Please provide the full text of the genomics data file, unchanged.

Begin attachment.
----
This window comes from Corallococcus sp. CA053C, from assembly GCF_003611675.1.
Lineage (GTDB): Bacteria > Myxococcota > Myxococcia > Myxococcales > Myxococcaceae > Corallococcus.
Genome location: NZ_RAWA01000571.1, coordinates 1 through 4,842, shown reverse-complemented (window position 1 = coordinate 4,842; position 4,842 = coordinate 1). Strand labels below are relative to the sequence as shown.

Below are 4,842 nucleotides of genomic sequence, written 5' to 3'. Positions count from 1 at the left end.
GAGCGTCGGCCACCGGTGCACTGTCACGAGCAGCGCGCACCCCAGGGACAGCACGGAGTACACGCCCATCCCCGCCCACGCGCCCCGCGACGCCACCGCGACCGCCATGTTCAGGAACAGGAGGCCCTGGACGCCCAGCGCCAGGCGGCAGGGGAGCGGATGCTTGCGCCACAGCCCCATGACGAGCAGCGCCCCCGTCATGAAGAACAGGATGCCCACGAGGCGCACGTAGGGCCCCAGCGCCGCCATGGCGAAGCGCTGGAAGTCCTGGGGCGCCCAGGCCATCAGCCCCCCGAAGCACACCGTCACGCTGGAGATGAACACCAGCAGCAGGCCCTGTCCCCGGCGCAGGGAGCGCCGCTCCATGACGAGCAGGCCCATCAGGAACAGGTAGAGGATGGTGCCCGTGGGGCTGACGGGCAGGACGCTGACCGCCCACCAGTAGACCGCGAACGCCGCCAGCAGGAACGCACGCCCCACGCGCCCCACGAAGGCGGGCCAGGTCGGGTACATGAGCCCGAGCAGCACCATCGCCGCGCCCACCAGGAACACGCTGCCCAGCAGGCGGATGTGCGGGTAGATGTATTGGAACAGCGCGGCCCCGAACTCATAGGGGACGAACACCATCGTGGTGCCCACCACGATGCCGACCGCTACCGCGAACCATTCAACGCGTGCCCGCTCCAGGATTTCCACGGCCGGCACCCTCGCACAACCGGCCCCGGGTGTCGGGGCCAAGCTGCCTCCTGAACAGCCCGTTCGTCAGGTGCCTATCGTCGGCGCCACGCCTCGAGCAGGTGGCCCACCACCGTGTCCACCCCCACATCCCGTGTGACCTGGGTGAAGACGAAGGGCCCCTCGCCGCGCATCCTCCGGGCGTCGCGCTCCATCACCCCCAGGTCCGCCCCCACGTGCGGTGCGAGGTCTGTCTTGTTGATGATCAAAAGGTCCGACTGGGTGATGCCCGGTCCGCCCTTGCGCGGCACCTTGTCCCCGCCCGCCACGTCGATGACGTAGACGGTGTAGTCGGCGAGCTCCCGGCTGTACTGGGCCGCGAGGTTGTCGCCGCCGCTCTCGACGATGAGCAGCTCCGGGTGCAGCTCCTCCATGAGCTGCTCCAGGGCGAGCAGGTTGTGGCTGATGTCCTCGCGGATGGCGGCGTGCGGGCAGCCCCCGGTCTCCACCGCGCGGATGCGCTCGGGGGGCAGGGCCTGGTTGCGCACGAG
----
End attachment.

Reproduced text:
This window comes from Corallococcus sp. CA053C, from assembly GCF_003611675.1.
Lineage (GTDB): Bacteria > Myxococcota > Myxococcia > Myxococcales > Myxococcaceae > Corallococcus.
Genome location: NZ_RAWA01000571.1, coordinates 1 through 4,842, shown reverse-complemented (window position 1 = coordinate 4,842; position 4,842 = coordinate 1). Strand labels below are relative to the sequence as shown.

Below are 4,842 nucleotides of genomic sequence, written 5' to 3'. Positions count from 1 at the left end.
GAGCGTCGGCCACCGGTGCACTGTCACGAGCAGCGCGCACCCCAGGGACAGCACGGAGTACACGCCCATCCCCGCCCACGCGCCCCGCGACGCCACCGCGACCGCCATGTTCAGGAACAGGAGGCCCTGGACGCCCAGCGCCAGGCGGCAGGGGAGCGGATGCTTGCGCCACAGCCCCATGACGAGCAGCGCCCCCGTCATGAAGAACAGGATGCCCACGAGGCGCACGTAGGGCCCCAGCGCCGCCATGGCGAAGCGCTGGAAGTCCTGGGGCGCCCAGGCCATCAGCCCCCCGAAGCACACCGTCACGCTGGAGATGAACACCAGCAGCAGGCCCTGTCCCCGGCGCAGGGAGCGCCGCTCCATGACGAGCAGGCCCATCAGGAACAGGTAGAGGATGGTGCCCGTGGGGCTGACGGGCAGGACGCTGACCGCCCACCAGTAGACCGCGAACGCCGCCAGCAGGAACGCACGCCCCACGCGCCCCACGAAGGCGGGCCAGGTCGGGTACATGAGCCCGAGCAGCACCATCGCCGCGCCCACCAGGAACACGCTGCCCAGCAGGCGGATGTGCGGGTAGATGTATTGGAACAGCGCGGCCCCGAACTCATAGGGGACGAACACCATCGTGGTGCCCACCACGATGCCGACCGCTACCGCGAACCATTCAACGCGTGCCCGCTCCAGGATTTCCACGGCCGGCACCCTCGCACAACCGGCCCCGGGTGTCGGGGCCAAGCTGCCTCCTGAACAGCCCGTTCGTCAGGTGCCTATCGTCGGCGCCACGCCTCGAGCAGGTGGCCCACCACCGTGTCCACCCCCACATCCCGTGTGACCTGGGTGAAGACGAAGGGCCCCTCGCCGCGCATCCTCCGGGCGTCGCGCTCCATCACCCCCAGGTCCGCCCCCACGTGCGGTGCGAGGTCTGTCTTGTTGATGATCAAAAGGTCCGACTGGGTGATGCCCGGTCCGCCCTTGCGCGGCACCTTGTCCCCGCCCGCCACGTCGATGACGTAGACGGTGTAGTCGGCGAGCTCCCGGCTGTACTGGGCCGCGAGGTTGTCGCCGCCGCTCTCGACGATGAGCAGCTCCGGGTGCAGCTCCTCCATGAGCTGCTCCAGGGCGAGCAGGTTGTGGCTGATGTCCTCGCGGATGGCGGCGTGCGGGCAGCCCCCGGTCTCCACCGCGCGGATGCGCTCGGGGGGCAGGGCCTGGTTGCGCACGAG